The Great War Centenary in 2018 had set the nation to thinking. Every one of the heroes who served during that bloody conflict of 1914-18 has now passed away, the last survivor being Henry John “Harry” Patch, who died on 25th July 2009, aged 111. Luckily, Harry’s memories live on thanks to his 2007 autobiography, ‘The Last Fighting Tommy’, but the recollections of many have gone to the grave with them, or, where they have been passed on to relatives, been confused or diluted by telling and re-telling. With the soldiers of World War Two rapidly aging, we’ve suddenly woken up to the fact that now is the time to ask them about their experiences, and make sure that they are recorded for the benefit of future generations, who will never have the great privilege of meeting the fine men and women who served their country.
Now is the moment to start researching those heroes who have already gone. The main difficulty with ancestral research is the fact that key resources are spread far and wide. Many can be found at The National Archives, of course, but in most cases, they are not available online, and can only be obtained by visiting TNA in person or by hiring a private researcher. Other resources may only be available in particular local or regimental archive collections or museums, and may not be clearly indexed. That is why the Forces War Records website is a good place to start collating information about your military ancestor, as millions of records from all over the country have been collected together in one place, and can easily be searched by last name. It saves a lot of time, effort and money to be able to access this sort of one-stop-shop.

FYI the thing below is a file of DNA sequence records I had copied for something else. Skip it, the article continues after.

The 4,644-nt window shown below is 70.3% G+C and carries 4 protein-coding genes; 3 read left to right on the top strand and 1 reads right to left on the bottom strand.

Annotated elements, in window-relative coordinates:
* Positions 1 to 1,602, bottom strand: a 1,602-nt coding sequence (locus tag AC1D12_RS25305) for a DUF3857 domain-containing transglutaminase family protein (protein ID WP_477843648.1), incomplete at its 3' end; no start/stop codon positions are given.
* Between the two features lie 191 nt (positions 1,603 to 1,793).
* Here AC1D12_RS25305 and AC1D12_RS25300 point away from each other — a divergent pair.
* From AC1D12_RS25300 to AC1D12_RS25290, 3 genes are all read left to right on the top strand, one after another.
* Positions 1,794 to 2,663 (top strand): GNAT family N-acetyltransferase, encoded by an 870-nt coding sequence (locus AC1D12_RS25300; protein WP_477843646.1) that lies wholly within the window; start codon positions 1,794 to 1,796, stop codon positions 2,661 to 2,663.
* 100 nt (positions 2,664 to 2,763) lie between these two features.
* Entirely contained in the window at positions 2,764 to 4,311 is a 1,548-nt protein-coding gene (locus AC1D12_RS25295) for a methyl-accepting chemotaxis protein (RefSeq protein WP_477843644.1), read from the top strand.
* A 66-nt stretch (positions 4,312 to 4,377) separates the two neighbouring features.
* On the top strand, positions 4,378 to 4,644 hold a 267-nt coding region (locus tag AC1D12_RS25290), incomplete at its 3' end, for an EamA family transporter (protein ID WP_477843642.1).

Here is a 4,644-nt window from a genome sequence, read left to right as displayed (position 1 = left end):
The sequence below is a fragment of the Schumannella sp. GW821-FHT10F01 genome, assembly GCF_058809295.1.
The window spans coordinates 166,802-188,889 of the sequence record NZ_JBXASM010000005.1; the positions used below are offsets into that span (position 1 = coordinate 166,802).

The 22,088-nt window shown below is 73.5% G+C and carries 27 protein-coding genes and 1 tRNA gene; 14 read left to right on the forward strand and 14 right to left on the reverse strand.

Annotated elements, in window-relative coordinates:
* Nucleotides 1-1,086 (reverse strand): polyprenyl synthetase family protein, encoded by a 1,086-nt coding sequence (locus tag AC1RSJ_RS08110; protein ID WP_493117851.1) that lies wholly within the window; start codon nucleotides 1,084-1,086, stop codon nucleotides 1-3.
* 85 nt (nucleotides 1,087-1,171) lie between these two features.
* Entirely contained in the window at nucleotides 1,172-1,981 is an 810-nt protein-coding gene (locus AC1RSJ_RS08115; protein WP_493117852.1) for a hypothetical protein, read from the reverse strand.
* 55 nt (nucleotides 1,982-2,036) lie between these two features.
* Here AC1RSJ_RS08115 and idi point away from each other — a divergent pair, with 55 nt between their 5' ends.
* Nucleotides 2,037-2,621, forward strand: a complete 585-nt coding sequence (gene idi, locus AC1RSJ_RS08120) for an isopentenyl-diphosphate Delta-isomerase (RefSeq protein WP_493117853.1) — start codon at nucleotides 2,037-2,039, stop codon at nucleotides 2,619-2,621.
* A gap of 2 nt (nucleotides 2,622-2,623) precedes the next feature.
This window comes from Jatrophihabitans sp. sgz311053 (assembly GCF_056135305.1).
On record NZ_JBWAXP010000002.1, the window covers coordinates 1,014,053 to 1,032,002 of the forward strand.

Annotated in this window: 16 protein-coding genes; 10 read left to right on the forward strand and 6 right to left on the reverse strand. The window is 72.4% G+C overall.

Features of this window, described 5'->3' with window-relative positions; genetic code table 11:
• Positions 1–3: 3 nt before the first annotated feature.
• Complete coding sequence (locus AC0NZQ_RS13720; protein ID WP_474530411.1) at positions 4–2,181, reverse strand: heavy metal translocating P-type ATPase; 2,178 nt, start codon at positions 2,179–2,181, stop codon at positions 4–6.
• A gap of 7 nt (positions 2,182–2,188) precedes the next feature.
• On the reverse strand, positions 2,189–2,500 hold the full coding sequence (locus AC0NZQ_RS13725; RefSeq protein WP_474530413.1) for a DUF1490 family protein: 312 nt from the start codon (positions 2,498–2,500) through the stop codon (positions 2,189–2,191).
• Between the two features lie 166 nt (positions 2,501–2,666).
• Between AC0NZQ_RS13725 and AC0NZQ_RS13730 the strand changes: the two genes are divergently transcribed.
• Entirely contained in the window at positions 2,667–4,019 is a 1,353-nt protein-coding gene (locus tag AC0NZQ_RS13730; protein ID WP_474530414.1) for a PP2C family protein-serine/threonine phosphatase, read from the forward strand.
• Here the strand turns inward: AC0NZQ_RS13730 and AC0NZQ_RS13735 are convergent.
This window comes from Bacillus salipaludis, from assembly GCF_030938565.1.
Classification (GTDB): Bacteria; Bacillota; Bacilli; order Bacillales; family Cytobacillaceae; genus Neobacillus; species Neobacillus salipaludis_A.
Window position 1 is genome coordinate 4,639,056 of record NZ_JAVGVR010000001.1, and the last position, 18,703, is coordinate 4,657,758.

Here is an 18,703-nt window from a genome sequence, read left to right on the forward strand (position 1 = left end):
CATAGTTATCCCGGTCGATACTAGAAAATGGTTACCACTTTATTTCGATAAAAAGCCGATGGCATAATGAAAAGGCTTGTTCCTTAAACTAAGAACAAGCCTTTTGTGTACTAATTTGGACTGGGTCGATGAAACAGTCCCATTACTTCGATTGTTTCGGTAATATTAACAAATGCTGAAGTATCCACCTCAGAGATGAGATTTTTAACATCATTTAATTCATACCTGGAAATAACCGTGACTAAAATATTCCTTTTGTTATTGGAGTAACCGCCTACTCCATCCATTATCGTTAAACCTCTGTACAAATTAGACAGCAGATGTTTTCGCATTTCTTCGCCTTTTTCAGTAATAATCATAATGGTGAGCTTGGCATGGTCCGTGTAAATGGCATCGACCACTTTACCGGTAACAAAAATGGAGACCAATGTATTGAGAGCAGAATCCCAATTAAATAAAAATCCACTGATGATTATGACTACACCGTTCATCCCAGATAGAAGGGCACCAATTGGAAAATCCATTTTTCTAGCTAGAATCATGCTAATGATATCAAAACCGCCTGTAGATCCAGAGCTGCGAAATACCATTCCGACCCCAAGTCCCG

No matter in what avenue your family member served – whether they joined the Forces, did what they could in the factories and fields the Home Front, travelled to tend the sick on the battlefields of the Western Front or worked for the government – theirs is a completely unique story. By researching and sharing their role, deeds and legacy, you will not only ensure that their memory remains green, but also add to our store of national knowledge. Britain has a rich and chequered history, and it is our duty keep bolstering it in any small ways we can. Records, photos, newspaper cuttings, letters, postcards, medals and souvenirs of war; all of these are worth finding and preserving. Now is the time to record our own memories, and research those of our long-gone family members.
Visit Forces War Records today to start your own personal genealogical quest!